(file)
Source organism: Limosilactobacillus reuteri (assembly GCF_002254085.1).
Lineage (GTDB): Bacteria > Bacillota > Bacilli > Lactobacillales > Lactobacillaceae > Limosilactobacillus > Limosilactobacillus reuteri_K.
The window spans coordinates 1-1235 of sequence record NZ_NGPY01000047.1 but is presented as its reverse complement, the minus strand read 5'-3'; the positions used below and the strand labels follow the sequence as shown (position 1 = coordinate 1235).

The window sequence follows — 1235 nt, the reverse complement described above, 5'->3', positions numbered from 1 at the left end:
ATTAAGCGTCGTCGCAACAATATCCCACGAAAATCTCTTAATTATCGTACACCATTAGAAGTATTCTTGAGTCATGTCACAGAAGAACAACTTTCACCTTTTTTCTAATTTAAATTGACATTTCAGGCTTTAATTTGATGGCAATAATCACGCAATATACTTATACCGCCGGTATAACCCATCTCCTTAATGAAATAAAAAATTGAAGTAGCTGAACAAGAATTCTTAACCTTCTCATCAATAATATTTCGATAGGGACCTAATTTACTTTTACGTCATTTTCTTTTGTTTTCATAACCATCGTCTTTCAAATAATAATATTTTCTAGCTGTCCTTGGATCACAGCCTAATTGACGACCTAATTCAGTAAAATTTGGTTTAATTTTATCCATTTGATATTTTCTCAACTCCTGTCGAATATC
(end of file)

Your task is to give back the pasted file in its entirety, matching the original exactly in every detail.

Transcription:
Source organism: Limosilactobacillus reuteri (assembly GCF_002254085.1).
Lineage (GTDB): Bacteria > Bacillota > Bacilli > Lactobacillales > Lactobacillaceae > Limosilactobacillus > Limosilactobacillus reuteri_K.
The window spans coordinates 1-1235 of sequence record NZ_NGPY01000047.1 but is presented as its reverse complement, the minus strand read 5'-3'; the positions used below and the strand labels follow the sequence as shown (position 1 = coordinate 1235).

The window sequence follows — 1235 nt, the reverse complement described above, 5'->3', positions numbered from 1 at the left end:
ATTAAGCGTCGTCGCAACAATATCCCACGAAAATCTCTTAATTATCGTACACCATTAGAAGTATTCTTGAGTCATGTCACAGAAGAACAACTTTCACCTTTTTTCTAATTTAAATTGACATTTCAGGCTTTAATTTGATGGCAATAATCACGCAATATACTTATACCGCCGGTATAACCCATCTCCTTAATGAAATAAAAAATTGAAGTAGCTGAACAAGAATTCTTAACCTTCTCATCAATAATATTTCGATAGGGACCTAATTTACTTTTACGTCATTTTCTTTTGTTTTCATAACCATCGTCTTTCAAATAATAATATTTTCTAGCTGTCCTTGGATCACAGCCTAATTGACGACCTAATTCAGTAAAATTTGGTTTAATTTTATCCATTTGATATTTTCTCAACTCCTGTCGAATATC